Small-town weekly embraces its niche
On Tuesdays in the small town of Hickman, Nebraska, the inhabitants of a two-story office on Locust Street go crazy. It’s the VOICE Newspaper office and Tuesday is the paper’s deadline. The weekly paper covers five counties in southern Nebraska.
Finding a niche for a publication in the ever-changing world of journalism is crucial to its survival. The VOICE’s niche is small-town Nebraska. The paper covers events that the two larger, nearby papers (the Lincoln Journal Star and the Beatrice Daily Sun) might not. Photos from soup feeds and church dinners and articles featuring local homeowners are published. The weekly deadlines allow the paper to take on a more personal feel compared with a daily newspaper. Reporters have more time to write their stories and interview sources.
“In a weekly publication, I feel the reporters make a better connection with the subjects they write about,” April Refior said in an email. Refior has been a reporter and photographer at the VOICE for two years. “Since we have a little extra time to work on stories, we can visit a little more.”
Aside from the extra time to work on stories, the coziness and small size of the readership area and paper is what differentiates a weekly paper from a daily paper.
“In a weekly newspaper, one person does everything for the story (usually), including writing the article, taking photos for the article and putting it all together on a page,” Refior said. “It’s sort of like being a jack-of-all-trades, whereas in a daily, there are special people who do specific things.”
Refior has to write government stories, even though she’d rather not. She also edits stories and photos, takes phone calls, assists with circulation and the paper layout in addition to the reporting and photography duties she was hired for.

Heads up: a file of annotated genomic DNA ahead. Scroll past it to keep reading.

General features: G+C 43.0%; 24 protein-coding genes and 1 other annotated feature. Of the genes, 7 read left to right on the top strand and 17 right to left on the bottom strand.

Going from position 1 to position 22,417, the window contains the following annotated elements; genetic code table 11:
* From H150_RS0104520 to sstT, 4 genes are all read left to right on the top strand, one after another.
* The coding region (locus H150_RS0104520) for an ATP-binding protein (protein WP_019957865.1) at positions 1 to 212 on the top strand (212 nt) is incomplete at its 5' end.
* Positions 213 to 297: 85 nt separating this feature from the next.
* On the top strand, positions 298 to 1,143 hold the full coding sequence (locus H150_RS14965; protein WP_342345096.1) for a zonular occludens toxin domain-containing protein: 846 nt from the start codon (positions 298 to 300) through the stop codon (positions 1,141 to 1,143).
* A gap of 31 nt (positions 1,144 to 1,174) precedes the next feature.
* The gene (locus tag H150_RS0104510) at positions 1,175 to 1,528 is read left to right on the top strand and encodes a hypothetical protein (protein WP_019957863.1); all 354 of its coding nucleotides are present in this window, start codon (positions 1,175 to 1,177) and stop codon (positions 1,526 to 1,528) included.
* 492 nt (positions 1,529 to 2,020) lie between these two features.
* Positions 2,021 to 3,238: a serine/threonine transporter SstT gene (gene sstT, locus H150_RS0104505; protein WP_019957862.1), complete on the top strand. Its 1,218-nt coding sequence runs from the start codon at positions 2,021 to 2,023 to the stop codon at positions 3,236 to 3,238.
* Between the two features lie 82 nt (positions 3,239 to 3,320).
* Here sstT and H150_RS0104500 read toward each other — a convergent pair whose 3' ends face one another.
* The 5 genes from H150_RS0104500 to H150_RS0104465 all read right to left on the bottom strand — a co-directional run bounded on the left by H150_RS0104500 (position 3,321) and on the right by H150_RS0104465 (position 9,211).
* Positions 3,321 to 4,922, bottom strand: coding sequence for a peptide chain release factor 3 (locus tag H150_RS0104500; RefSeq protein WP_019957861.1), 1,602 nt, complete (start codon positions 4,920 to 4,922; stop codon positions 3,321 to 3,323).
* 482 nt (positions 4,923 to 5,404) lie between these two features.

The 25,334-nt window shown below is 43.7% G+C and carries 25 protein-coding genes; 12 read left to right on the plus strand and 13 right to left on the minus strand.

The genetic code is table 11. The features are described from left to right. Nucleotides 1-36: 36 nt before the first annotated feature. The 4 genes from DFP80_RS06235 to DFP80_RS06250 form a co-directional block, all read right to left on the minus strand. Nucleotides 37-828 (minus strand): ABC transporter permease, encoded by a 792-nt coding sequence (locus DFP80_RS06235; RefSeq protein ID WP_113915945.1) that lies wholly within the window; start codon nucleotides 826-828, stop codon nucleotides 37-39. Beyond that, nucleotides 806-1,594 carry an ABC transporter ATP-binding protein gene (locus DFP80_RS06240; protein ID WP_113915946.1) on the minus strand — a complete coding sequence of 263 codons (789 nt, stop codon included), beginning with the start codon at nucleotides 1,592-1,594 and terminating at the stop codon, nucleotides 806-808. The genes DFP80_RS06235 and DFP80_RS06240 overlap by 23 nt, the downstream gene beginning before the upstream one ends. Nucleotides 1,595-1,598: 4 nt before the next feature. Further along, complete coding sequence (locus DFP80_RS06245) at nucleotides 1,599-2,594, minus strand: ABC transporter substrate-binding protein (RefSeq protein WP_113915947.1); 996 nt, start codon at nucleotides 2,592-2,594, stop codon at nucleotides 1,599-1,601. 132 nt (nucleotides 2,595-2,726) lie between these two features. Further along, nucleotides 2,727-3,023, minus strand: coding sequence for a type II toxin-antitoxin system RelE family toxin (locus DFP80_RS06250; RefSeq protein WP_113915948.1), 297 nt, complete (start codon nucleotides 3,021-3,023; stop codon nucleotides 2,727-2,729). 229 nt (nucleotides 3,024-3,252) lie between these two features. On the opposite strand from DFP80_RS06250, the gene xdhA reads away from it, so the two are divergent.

The staff of the paper is busy all the time, Refior said. On Wednesdays, Thursdays and Fridays, reporters set up interviews and start their stories. On Mondays and Tuesdays, the staff begins to layout the paper before they send it to print on Tuesday. On Wednesdays they fill out postal reports, deliver them to the post office and then start the weekly cycle over again for the next week’s edition. The weekly cycle works for the publication’s readers, Refior said.
“Talking with our readers at events, they always say how much they love reading the VOICE and how our reporters and columnists do such a wonderful job sharing what’s going on around the area,” she said. “Some have said they prefer to read the VOICE over daily papers because we do such a wonderful job covering the news.”
The style of paper also works for the VOICE’s readers. It’s more of a social publication that attempts to cover as many people as it can. It mimics the classic small-town generalization that “everybody knows everybody.”
In an L.A. Times article published in 2011, author Judy Muller wrote about the success of small-town newspapers amid a general decline of newspapers. She pegged such a success on a weekly’s niche.
“It’s the steady stream of news that readers can only get from that publication — the births, deaths, crimes, sports and local shenanigans that only matter to the 5,000 or so souls in their circulation area,” Muller said.
Or as Refior said about the popularity of the VOICE paper: “One lady, who doesn’t know anyone in the area, subscribed to the VOICE because she said it ‘is such a happy little paper.’”
_By Sara Hinds